Whether it’s gathering firewood,
cutting peat, digging for coal or drilling for oil, humans risk life and limb
to cook, stay warm and keep the lights on.
But none of
these pursuits is perhaps as dramatic and as surprisingly romantic as the
centuries-long whale hunt, in which men set forth in small wooden boats to take
on leviathans in search of the precious oil that could be rendered from their
blubber or harvested from the heads of sperm whales.
10, on PBS (check local listings), “American Experience” presents “Into the
Deep: America, Whaling & the World,” in which filmmaker Ric Burns examines
three centuries of American whaling, which changed towns, lives, art,
literature – including one of the greatest works in the English language,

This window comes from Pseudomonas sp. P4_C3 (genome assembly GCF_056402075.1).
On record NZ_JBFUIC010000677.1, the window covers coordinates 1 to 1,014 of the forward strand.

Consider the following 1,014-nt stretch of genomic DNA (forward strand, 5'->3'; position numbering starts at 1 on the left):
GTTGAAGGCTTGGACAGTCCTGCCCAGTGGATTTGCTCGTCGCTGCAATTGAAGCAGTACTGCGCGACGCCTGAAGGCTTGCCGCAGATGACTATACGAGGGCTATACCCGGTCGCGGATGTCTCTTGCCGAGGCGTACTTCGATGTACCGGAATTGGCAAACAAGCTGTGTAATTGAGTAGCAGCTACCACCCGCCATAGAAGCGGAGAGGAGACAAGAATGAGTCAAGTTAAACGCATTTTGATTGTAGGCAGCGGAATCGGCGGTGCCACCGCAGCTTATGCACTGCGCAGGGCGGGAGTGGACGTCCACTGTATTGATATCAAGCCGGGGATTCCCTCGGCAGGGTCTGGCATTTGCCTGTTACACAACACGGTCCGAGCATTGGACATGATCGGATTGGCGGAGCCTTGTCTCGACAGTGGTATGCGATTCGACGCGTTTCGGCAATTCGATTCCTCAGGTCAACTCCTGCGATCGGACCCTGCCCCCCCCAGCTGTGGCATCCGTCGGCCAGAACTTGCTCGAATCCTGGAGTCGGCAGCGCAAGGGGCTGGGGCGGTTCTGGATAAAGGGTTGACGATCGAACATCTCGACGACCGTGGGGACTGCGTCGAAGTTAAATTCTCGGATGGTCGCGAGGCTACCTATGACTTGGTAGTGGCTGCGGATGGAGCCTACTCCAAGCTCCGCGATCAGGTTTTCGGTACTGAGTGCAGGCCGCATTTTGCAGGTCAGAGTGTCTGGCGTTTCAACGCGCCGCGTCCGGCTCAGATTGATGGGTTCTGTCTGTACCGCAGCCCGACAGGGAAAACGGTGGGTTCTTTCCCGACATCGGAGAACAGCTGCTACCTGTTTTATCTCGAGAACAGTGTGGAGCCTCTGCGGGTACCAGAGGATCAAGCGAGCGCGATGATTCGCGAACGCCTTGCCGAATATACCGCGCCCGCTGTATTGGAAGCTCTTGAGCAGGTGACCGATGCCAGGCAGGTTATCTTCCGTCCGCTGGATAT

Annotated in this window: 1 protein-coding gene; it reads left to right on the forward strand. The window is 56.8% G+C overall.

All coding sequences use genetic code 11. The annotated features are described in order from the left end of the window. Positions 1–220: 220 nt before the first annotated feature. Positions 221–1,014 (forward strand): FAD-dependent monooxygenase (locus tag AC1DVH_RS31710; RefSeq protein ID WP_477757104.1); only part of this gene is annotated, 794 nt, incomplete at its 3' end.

“Moby-Dick” – and the world economy.
it also had a deadly effect on whales, which would be the primary concern of
contemporary deep empathy for whales,” Burns says, “is kind of a silent partner
in the film. The one thing you don’t have to talk about in the film is how deep
the feelings are. It’s there; all of us feel it.
early on, we would have to bring the story further into the 20th century and
understand the emergence of an active save-the-whales movement, but that’s
completely unnecessary. There’s not a person today who considers the 200,
300-year history of whaling who would ever want to go back and do that again.”
Burns takes an objective look at the industry, which literally helped fuel
economic growth leading up to the Industrial Revolution.
was petroleum before petroleum in every respect,” Burns says. “It lit the
illuminant of choice. It burned brighter and whiter. It was a remarkable
product that really did a better job at what it did than anything else